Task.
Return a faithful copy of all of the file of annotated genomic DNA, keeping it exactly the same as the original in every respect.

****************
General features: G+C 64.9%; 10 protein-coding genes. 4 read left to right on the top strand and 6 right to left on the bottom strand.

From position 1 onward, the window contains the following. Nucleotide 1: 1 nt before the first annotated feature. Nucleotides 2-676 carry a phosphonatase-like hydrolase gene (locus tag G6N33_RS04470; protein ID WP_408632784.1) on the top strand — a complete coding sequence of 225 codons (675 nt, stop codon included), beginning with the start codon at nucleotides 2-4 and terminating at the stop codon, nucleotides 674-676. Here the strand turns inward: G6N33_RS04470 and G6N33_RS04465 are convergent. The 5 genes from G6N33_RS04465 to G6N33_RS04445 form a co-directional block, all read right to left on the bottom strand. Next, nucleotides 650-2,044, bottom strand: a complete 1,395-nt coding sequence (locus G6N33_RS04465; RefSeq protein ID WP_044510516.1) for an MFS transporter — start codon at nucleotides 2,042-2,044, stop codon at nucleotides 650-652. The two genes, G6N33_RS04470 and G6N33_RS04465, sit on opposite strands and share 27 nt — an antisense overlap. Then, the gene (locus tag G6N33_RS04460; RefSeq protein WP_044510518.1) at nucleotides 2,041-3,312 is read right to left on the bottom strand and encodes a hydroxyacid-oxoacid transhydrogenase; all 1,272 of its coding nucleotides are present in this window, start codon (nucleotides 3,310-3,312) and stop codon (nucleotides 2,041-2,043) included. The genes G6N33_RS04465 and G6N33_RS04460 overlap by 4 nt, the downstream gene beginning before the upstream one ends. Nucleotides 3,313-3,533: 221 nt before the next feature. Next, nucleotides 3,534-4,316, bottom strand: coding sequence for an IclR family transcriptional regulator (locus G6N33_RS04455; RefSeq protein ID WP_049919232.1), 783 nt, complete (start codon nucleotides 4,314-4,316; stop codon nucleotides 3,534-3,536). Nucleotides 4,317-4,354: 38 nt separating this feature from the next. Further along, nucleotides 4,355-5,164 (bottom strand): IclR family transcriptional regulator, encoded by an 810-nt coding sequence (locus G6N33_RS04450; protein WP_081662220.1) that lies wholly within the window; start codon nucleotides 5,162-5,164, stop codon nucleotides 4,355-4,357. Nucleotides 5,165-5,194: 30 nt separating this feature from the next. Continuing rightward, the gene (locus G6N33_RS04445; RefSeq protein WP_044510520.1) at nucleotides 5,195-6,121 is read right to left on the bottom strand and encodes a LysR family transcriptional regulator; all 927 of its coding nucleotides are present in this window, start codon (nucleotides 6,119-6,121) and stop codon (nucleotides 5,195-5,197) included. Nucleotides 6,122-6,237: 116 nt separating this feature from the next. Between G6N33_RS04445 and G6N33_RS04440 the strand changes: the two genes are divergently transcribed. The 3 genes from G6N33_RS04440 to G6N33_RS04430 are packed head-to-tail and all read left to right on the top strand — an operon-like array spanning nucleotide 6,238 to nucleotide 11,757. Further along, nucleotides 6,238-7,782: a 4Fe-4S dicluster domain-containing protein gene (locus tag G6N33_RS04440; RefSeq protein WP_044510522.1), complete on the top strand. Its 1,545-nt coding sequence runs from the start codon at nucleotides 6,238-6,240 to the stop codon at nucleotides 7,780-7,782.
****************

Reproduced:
General features: G+C 64.9%; 10 protein-coding genes. 4 read left to right on the top strand and 6 right to left on the bottom strand.

From position 1 onward, the window contains the following. Nucleotide 1: 1 nt before the first annotated feature. Nucleotides 2-676 carry a phosphonatase-like hydrolase gene (locus tag G6N33_RS04470; protein ID WP_408632784.1) on the top strand — a complete coding sequence of 225 codons (675 nt, stop codon included), beginning with the start codon at nucleotides 2-4 and terminating at the stop codon, nucleotides 674-676. Here the strand turns inward: G6N33_RS04470 and G6N33_RS04465 are convergent. The 5 genes from G6N33_RS04465 to G6N33_RS04445 form a co-directional block, all read right to left on the bottom strand. Next, nucleotides 650-2,044, bottom strand: a complete 1,395-nt coding sequence (locus G6N33_RS04465; RefSeq protein ID WP_044510516.1) for an MFS transporter — start codon at nucleotides 2,042-2,044, stop codon at nucleotides 650-652. The two genes, G6N33_RS04470 and G6N33_RS04465, sit on opposite strands and share 27 nt — an antisense overlap. Then, the gene (locus tag G6N33_RS04460; RefSeq protein WP_044510518.1) at nucleotides 2,041-3,312 is read right to left on the bottom strand and encodes a hydroxyacid-oxoacid transhydrogenase; all 1,272 of its coding nucleotides are present in this window, start codon (nucleotides 3,310-3,312) and stop codon (nucleotides 2,041-2,043) included. The genes G6N33_RS04465 and G6N33_RS04460 overlap by 4 nt, the downstream gene beginning before the upstream one ends. Nucleotides 3,313-3,533: 221 nt before the next feature. Next, nucleotides 3,534-4,316, bottom strand: coding sequence for an IclR family transcriptional regulator (locus G6N33_RS04455; RefSeq protein ID WP_049919232.1), 783 nt, complete (start codon nucleotides 4,314-4,316; stop codon nucleotides 3,534-3,536). Nucleotides 4,317-4,354: 38 nt separating this feature from the next. Further along, nucleotides 4,355-5,164 (bottom strand): IclR family transcriptional regulator, encoded by an 810-nt coding sequence (locus G6N33_RS04450; protein WP_081662220.1) that lies wholly within the window; start codon nucleotides 5,162-5,164, stop codon nucleotides 4,355-4,357. Nucleotides 5,165-5,194: 30 nt separating this feature from the next. Continuing rightward, the gene (locus G6N33_RS04445; RefSeq protein WP_044510520.1) at nucleotides 5,195-6,121 is read right to left on the bottom strand and encodes a LysR family transcriptional regulator; all 927 of its coding nucleotides are present in this window, start codon (nucleotides 6,119-6,121) and stop codon (nucleotides 5,195-5,197) included. Nucleotides 6,122-6,237: 116 nt separating this feature from the next. Between G6N33_RS04445 and G6N33_RS04440 the strand changes: the two genes are divergently transcribed. The 3 genes from G6N33_RS04440 to G6N33_RS04430 are packed head-to-tail and all read left to right on the top strand — an operon-like array spanning nucleotide 6,238 to nucleotide 11,757. Further along, nucleotides 6,238-7,782: a 4Fe-4S dicluster domain-containing protein gene (locus tag G6N33_RS04440; RefSeq protein WP_044510522.1), complete on the top strand. Its 1,545-nt coding sequence runs from the start codon at nucleotides 6,238-6,240 to the stop codon at nucleotides 7,780-7,782.